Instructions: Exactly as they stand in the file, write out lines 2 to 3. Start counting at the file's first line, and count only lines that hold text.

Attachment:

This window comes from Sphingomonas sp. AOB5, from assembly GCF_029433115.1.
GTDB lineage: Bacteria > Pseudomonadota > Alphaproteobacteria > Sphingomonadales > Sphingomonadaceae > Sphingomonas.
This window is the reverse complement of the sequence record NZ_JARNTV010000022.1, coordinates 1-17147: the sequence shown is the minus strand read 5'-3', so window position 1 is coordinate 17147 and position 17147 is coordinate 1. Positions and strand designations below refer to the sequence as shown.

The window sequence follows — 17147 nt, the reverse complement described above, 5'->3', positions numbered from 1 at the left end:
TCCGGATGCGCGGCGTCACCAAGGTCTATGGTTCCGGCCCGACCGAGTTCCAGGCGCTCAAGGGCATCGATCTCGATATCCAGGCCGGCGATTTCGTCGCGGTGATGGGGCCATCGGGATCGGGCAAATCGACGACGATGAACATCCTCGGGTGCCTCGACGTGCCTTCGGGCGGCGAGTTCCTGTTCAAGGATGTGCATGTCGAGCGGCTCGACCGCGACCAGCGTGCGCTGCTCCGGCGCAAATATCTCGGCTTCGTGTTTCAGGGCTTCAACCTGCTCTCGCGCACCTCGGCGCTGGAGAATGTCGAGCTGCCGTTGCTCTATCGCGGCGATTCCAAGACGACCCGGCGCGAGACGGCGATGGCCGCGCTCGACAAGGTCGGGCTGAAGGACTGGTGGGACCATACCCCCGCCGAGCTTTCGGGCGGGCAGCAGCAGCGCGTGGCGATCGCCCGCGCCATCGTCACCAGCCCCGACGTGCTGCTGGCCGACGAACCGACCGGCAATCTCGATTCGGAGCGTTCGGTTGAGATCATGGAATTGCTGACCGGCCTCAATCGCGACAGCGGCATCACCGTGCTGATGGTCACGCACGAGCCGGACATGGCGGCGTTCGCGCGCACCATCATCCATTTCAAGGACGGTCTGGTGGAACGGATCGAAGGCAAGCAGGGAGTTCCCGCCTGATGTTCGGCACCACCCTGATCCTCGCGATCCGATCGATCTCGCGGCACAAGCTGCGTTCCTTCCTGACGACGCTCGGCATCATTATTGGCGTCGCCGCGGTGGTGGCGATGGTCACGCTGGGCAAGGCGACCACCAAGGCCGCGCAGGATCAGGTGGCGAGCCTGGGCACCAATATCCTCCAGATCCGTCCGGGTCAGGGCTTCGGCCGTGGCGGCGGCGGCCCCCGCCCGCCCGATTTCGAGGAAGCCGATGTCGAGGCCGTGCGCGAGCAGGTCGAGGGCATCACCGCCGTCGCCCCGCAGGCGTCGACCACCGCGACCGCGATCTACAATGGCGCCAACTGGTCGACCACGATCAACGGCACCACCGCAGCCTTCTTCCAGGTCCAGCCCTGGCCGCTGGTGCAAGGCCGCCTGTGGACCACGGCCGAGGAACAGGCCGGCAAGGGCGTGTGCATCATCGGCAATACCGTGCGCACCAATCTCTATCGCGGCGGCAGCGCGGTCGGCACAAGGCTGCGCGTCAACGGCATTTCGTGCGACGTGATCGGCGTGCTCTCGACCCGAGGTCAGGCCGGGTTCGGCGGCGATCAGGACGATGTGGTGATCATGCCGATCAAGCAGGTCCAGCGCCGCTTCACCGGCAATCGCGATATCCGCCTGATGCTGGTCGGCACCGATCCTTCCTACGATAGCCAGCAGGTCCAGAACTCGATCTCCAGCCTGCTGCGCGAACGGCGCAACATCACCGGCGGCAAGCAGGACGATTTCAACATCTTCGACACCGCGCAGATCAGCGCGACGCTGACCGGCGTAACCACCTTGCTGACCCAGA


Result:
GTDB lineage: Bacteria > Pseudomonadota > Alphaproteobacteria > Sphingomonadales > Sphingomonadaceae > Sphingomonas.
This window is the reverse complement of the sequence record NZ_JARNTV010000022.1, coordinates 1-17147: the sequence shown is the minus strand read 5'-3', so window position 1 is coordinate 17147 and position 17147 is coordinate 1. Positions and strand designations below refer to the sequence as shown.